Guardian online version of this article (as long as it's archived there!)
Studs Terkel, US citizen, 85-year-old historian, writer and broadcaster,
recipient of the (US) National Medal of the Arts, Pulitzer prizewinner,
early champion of Woody Guthrie, Mahalia Jackson, Big Bill Broonzy and
others (more information)
was recently interviewed by Peter Lennon. He had the following to say
about the atrocious events of Tuesday 11 September 2001.
Peace is indivisible, the world is one and we are not the invincible guardians of the world we once were. For the first time we have been touched, and other people have been touched in different ways. Unless we learn what it is to be that bombed child, wherever that place is - whether it be Vietnam or Iraq or wherever - we have learned nothing.
Since the end of the second world war we have had 15 military adventures elsewhere. Our adventures were Vietnam, Iraq, Grenada - God help us! But these wars have been elsewhere. For the first time since the second world war, we have been affected, tragically and horribly. What have we learned?
FDR, back in 1936 during the great depression, with one-third of a nation ill-fed, ill clothed, in poor health - that munificent big government saved our society. Our new religion is the free market - well, the free market in the 20s slipped on a banana peel and fell on its ass. I did a book on the depression, and I asked a prototype of Alan Greenspan, a top executive in the banking world: "What happened?" He said: "We don't know." We looked for some kind of announcement - the answer came from the government. Those who most condemn the government today - their asses were saved by big government. We are suffering what I call a national Alzheimer's disease. We have no memory of yesterday.
When it comes to this event - and it is all related, by the way - will we learn that we are now not invulnerable? Thus far, of course, there is hysteria in the air, and fury, and anger: no one has yet brought up the subject of the role we have played. There is an article in the current edition of Harper's in which we are compared to the Romans. But they did not pretend to do good, they were just conquerors. We are always doing good, we are always innocent. But we are always the ones looked on badly. Why? The question is: are we now thinking what has to be learned from this? I am on the air in a little while on public radio, and I may get into trouble too, telling them what I am saying. I have not heard one politician yet who said anything in the sense of what I am saying now. Not a one.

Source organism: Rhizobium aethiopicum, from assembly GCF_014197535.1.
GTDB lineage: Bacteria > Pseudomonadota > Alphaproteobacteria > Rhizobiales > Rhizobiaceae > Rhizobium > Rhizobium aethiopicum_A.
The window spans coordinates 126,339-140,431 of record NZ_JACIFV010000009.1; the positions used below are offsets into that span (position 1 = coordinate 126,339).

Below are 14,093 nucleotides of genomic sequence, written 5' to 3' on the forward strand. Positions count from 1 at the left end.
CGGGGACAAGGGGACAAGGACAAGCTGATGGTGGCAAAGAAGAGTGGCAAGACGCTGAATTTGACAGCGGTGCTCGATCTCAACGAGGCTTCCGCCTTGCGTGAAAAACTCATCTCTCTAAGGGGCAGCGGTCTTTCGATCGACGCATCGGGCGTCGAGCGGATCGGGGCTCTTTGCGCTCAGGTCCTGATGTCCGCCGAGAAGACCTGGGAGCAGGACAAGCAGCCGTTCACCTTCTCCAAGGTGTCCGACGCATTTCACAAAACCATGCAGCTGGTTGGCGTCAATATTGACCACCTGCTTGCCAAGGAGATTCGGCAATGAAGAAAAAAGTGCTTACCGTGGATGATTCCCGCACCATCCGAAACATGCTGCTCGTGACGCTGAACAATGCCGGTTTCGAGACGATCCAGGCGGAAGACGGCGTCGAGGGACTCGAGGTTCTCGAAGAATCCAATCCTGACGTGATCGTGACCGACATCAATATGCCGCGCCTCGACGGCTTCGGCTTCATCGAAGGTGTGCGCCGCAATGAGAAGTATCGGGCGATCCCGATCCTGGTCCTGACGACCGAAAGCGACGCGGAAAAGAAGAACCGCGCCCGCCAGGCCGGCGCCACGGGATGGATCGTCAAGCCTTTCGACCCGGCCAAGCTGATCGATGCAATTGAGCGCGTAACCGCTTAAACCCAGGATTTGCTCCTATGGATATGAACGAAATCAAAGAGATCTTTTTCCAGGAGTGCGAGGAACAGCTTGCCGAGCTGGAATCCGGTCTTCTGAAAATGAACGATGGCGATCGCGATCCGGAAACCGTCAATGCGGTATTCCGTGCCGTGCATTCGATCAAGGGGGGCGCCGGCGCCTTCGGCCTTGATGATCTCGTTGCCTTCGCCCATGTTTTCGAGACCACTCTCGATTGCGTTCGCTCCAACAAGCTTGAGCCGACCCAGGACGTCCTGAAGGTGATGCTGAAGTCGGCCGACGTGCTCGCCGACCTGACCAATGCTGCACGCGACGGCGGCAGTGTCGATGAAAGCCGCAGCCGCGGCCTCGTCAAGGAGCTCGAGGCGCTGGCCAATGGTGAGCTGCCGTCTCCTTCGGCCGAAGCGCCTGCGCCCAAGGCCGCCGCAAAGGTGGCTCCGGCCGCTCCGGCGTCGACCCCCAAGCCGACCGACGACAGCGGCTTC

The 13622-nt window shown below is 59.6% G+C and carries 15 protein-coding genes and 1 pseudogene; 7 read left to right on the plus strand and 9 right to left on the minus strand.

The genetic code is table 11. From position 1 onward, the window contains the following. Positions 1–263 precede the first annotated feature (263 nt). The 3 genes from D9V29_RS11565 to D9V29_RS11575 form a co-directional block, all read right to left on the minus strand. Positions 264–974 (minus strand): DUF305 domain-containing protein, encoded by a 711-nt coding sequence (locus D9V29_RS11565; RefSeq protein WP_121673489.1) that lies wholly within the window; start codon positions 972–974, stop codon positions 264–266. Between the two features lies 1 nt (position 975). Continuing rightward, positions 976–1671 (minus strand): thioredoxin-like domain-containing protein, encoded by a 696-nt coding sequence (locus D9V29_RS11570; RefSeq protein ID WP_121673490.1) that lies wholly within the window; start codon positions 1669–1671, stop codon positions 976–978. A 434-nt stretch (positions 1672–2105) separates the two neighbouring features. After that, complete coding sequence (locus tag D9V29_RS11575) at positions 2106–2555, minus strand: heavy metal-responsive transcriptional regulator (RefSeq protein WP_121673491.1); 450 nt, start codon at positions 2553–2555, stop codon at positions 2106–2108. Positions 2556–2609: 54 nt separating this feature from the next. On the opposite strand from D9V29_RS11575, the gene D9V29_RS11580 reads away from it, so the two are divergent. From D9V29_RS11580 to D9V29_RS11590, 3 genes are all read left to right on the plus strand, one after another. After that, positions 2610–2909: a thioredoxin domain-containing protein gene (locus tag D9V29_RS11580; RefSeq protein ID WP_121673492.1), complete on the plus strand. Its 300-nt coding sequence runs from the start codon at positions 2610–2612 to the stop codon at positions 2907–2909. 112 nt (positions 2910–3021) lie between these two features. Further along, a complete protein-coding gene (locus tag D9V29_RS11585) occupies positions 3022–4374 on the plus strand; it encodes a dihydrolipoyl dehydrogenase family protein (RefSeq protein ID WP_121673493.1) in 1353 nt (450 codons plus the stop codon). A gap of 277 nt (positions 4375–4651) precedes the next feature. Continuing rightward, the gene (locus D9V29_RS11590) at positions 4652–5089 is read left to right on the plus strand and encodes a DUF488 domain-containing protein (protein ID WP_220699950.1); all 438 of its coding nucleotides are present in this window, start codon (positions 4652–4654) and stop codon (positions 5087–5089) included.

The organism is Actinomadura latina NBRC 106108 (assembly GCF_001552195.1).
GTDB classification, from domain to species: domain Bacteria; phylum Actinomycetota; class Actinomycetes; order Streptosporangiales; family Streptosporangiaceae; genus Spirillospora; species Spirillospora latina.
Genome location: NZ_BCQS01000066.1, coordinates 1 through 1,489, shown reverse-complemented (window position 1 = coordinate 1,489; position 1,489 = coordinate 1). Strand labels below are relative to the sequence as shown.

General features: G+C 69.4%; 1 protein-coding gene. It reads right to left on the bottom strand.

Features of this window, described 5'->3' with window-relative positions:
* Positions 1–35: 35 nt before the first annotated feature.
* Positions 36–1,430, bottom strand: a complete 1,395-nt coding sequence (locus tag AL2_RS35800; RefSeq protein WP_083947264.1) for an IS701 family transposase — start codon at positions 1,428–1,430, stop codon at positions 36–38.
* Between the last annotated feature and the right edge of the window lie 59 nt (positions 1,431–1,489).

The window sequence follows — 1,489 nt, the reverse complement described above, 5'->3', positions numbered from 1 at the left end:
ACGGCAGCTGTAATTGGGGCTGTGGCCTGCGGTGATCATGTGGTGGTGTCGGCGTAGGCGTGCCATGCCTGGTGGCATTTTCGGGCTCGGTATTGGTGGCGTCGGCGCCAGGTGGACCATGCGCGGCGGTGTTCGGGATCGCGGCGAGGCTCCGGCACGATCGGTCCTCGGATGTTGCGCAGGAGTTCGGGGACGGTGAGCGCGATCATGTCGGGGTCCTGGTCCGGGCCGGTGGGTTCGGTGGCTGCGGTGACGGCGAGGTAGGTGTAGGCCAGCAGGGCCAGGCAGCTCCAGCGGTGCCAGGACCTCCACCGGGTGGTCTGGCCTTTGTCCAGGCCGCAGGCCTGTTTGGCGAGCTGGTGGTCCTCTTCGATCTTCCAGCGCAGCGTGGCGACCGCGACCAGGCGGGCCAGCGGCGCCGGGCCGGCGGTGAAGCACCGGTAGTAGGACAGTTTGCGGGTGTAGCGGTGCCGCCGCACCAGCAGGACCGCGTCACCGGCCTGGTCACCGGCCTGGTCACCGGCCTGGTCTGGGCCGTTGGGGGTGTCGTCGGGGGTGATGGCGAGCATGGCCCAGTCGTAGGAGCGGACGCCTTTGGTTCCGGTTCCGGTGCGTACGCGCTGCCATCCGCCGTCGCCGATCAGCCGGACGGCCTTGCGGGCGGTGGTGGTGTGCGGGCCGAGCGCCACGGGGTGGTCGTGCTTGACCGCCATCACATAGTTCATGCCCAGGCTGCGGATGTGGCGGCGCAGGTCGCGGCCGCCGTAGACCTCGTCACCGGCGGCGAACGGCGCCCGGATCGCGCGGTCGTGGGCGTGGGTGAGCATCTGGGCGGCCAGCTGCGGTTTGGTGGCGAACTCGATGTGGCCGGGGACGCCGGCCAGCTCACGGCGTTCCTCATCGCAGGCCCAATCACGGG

The second world war vets - well, you know how they are. Bernard Shaw said something on the lines of war being loved by old men as young men go to fight. But I think there is a feeling among younger people that maybe there is something else here to be learned. People have a hunger for a faith of some kind.
Before, in the cold war, it was communism. The Evil Empire is no more, so now it's terrorism. Now we come to the question: what is terrorism? But isn't dropping bombs on people you don't see and are told to do so for the sake of justice and honour - isn't that terrorism too? So that's the big question. Will we learn from this? I hope we will. But nothing of that sort has come through here.
We are part of this world, and as Martin Luther King said years ago, we live together as brothers or die together as fools. And this is precisely what Einstein was talking about. Have we learned this lesson? I don't know.
• Studs Terkel was talking to Peter Lennon. Terkel's latest book on Death will be published by Granta next month.